Americans’ prodigal attitude toward natural resources was born on the bountiful frontier of the New World and nurtured on the exploitation of the Third World. Today, however, spurred by the threat of materials shortages worldwide, there is a developing trend toward conservation in theUnited States. Within this broad movement toward conservation, a particularly strong case exists for solid wastes recycling, for it entails the conservation of land, materials, and energy.
Recognizing the urgent need to reform longstanding solid waste disposal practices and to foster recycling, the Congress enacted the Resource Conservation and Recovery Act (RCRA), which President Ford signed into law on October 21, 1976. However, RCRA makes no programmatic demands on the states. RCRA delegates to the states the discretion to develop specific programs to further the Act’s broad policy objectives. While most states have enacted the solid waste plans required by RCRA in order to receive federal aid, few states have actively promoted recycling, and fewer still have enacted coherent, systematic recycling programs.
The states’ failure to achieve the Act’s policy goals is compounded by the paucity of serious analysis of the subject. This analytical poverty is twofold. First, no one has systematically evaluated the efficacy of existing state law. Second, because no one has posited a sound theoretical framework through which to guide state recycling activity, no one has advanced a comprehensive, model state program. The purpose of this Note is to offer an analytical framework through which to scrutinize current state laws and thereby to delineate the elements of a comprehensive, model state program. This Note will utilize an economic framework, because the recycling problem is one involving the misallocation of scarce resources. Specifically, this Note will employ the theory of Pareto optimality as its theoretical framework.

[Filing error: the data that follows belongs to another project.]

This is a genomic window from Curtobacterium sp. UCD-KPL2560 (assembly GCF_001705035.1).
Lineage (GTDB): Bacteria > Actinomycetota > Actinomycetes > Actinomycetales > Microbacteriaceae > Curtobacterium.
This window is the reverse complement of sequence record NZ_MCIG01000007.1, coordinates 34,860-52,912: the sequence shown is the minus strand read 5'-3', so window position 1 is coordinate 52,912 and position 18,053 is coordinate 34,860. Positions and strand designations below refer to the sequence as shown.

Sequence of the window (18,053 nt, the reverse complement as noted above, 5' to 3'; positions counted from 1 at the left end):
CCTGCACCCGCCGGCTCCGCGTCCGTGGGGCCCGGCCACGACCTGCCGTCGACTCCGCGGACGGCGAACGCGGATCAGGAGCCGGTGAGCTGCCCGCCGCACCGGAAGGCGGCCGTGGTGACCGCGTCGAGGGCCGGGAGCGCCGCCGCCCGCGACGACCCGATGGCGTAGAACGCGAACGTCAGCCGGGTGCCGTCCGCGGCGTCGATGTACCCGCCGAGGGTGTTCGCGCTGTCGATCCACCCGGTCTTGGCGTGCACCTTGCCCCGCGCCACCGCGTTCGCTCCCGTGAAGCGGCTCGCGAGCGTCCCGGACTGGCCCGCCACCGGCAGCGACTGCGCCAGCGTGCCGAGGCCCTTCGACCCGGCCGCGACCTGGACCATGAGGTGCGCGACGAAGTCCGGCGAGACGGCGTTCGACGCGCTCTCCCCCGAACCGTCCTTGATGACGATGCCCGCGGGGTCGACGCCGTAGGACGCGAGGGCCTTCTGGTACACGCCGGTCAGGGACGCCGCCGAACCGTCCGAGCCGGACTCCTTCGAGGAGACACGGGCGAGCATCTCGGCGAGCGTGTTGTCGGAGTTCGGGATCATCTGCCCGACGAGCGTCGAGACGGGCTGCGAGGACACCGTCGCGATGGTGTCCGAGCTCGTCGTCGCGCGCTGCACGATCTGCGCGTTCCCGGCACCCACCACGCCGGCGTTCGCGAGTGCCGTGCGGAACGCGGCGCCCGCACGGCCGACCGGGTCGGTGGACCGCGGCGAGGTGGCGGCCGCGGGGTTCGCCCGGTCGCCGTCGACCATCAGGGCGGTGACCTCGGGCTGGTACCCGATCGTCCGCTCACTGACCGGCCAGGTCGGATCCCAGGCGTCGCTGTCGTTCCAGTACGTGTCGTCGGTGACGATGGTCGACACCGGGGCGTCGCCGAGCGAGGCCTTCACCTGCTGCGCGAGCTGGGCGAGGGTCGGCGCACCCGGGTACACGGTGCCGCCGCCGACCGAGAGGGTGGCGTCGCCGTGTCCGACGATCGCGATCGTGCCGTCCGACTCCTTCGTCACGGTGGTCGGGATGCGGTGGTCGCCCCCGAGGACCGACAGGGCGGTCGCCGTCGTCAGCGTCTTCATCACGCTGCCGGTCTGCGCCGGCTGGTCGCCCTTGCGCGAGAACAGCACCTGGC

Part One of this Note examines RCRA and the case for state support of recycling. Part Two explicates in detail the elements of Pareto resource optimality. Part Three analyzes the causes of Pareto resource misallocation between recycled and virgin-based materials. Finally, Part Four recommends both supply- and demand-related policies which should comprise an economically optimal, comprehensive state recycling program.
Voting rights advocates should explore section 11(b) of the Voting Rights Act as a vehicle to combat voter intimidation.
Mandatory arbitration for guestworkers, a uniquely vulnerable group, will result in class inequality and worse conditions for all workers.
Labor organizing privilege is not a magic bullet that will secure the rights of workers to organize and collectively bargain. Employers will continue to resist the efforts of their workers to organize.
An evidentiary privilege to protect workers' confidential communications from disclosure in federal and state court proceedings would support unions.